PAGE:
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NJ teens accused of killing girl showed 2 sides

Geoff Mulvihillkathy Matheson Associated Press

CLAYTON, N.J. (AP) — Something struck Toni Fiorella whenever she would see a mother from her hometown drop two teenage sons off at the laundromat to do the family’s wash. She didn’t know them by name, but they were always respectful. Their mother must be on to something, Fiorella thought.

“It’s good,” she said. “She’s making them responsible.”

Now, authorities say, those same boys are accused of killing a 12-year-old neighborhood girl and stuffing her body into a recycling bin near their home. Authorities say she was lured with the promise of new parts for the beloved bicycle she was riding before she disappeared.

Some of the 8,000 residents of Clayton saw the boys as Fiorella did, many others as troublesome teens with reputations for stealing bikes. But even some of those who saw a lawless side of the 15- and 17-year-old brothers have a hard time imagining them committing such a violent crime.

Sixteen-year-old Na’eem Williams, who described himself as a close friend of the 15-year-old, said that he knew the brothers to take bicycles but that it was a leap to think them capable of a horrendous crime.

“I know they didn’t do nothing like that,” he said. “I know they couldn’t, especially not with a young girl.”

Authorities have not discussed a motive and have not released the names of the brothers because they are charged as juveniles. The Associated Press is withholding them for the same reason.

Deputy Public Defender Jeffrey Wintner said his office was representing both defendants, though a private attorney had been assigned to handle one of the cases. He said the office would have no comment.

The boys were charged Tuesday with first-degree murder in the death of Autumn Pasquale, a well-known and well-liked seventh-grader who disappeared Saturday afternoon in the town 25 miles south of Philadelphia. Her body was found Monday night in the recycling bin behind a vacant house next to the boys’ home.

Autumn’s mother, Jennifer Cornwell, told reporters Tuesday that she felt as though her daughter had been treated “like a piece of trash” because of where her body was recovered. The girl’s father, Anthony Pasquale, a postal worker in Clayton, said he is familiar with the family of the suspects.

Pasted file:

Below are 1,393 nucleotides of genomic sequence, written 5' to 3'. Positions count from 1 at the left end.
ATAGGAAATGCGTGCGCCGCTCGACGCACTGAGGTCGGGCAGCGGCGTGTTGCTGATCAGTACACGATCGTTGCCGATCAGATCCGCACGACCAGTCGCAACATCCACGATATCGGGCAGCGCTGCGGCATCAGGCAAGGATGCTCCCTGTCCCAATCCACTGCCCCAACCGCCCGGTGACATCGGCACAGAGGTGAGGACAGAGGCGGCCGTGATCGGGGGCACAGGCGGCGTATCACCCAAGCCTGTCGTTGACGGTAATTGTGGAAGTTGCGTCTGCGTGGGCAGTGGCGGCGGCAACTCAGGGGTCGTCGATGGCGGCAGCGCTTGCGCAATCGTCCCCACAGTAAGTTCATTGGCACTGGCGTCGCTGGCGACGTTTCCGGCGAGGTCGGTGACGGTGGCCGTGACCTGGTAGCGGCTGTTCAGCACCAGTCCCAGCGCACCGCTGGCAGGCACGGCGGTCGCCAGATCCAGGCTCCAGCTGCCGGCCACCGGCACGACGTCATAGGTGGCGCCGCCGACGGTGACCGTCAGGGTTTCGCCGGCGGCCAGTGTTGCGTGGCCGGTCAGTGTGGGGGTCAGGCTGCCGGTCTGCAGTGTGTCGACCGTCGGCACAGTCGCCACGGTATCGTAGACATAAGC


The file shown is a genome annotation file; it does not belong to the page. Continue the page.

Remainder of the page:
“Everybody knows everybody,” in the town of 8,000, he said, “whether they’re friends or acquaintances.”

The boys, who have other brothers who are not charged in the case, were themselves seen at a vigil held Monday night for Autumn. The younger boy apparently exchanged messages with Autumn’s teenage brother on Facebook on Sunday.

The brother, A.J. Pasquale, wrote on his page that police, search dogs and the media were involved in the search. “thts good,” was the reply from an account that appeared to belong to the 15-year-old suspect.

People who know the boys say the younger suspect is a sophomore at Clayton High School and has been on the wrestling team. The older boy, they say, attends Bankbridge Developmental Center in Sewell, a school for students with social, behavioral and academic problems. He was seen outside the family’s home less often, neighbors say.

Beverly Davis said she went to school with Autumn’s father and the suspects’ mother.

“We are not surprised by who the suspects were,” Davis said. “We’re not surprised at all. They’re not always on the right side of the law.”

Davis said one boy stole one of her children’s bikes. And the boys’ father told the Star-Ledger newspaper of Newark that their sons were known for stealing bikes, and that one son had previously been charged with theft.

Naomi Sampson, 76, said that her family has had a home for a century half a block from the boys’ home — and that the boys’ family has lived there about as long. She saw the boys grow up, she said.

“We know they’re troubled,” she said.

But others who observed the boys found them to act the right way around adults, to smile and be courteous. Fiorella, for example, said she thought it was unusual to see two teenage boys doing laundry.

Authorities say their mother saw something in one of their Facebook postings that gave her cause to call police Monday. It was that call, officials said, that led investigators to the body and her sons.

She has not returned messages from the AP. The boys’ father told reporters that he has not seen the boys in a year and has not seen much of them in the past seven years or so.

The teens are due in court Friday for a hearing to determine whether they are to remain in custody. Prosecutors say they may ask that the case be moved to adult court.

Both boys are charged with murder, conspiracy to commit murder, disposing of a body, tampering with evidence and theft. The younger boy is also charged with luring, allegedly telling Autumn to come over to trade bike parts.

Funeral services for Autumn are set for 2 p.m. Saturday at Our Lady of Lourdes Church in Glassboro, following a public viewing at 8 a.m.


Associated Press writers Samantha Henry and Katie Zezima in Newark and Larry Rosenthal in Trenton contributed to this report.


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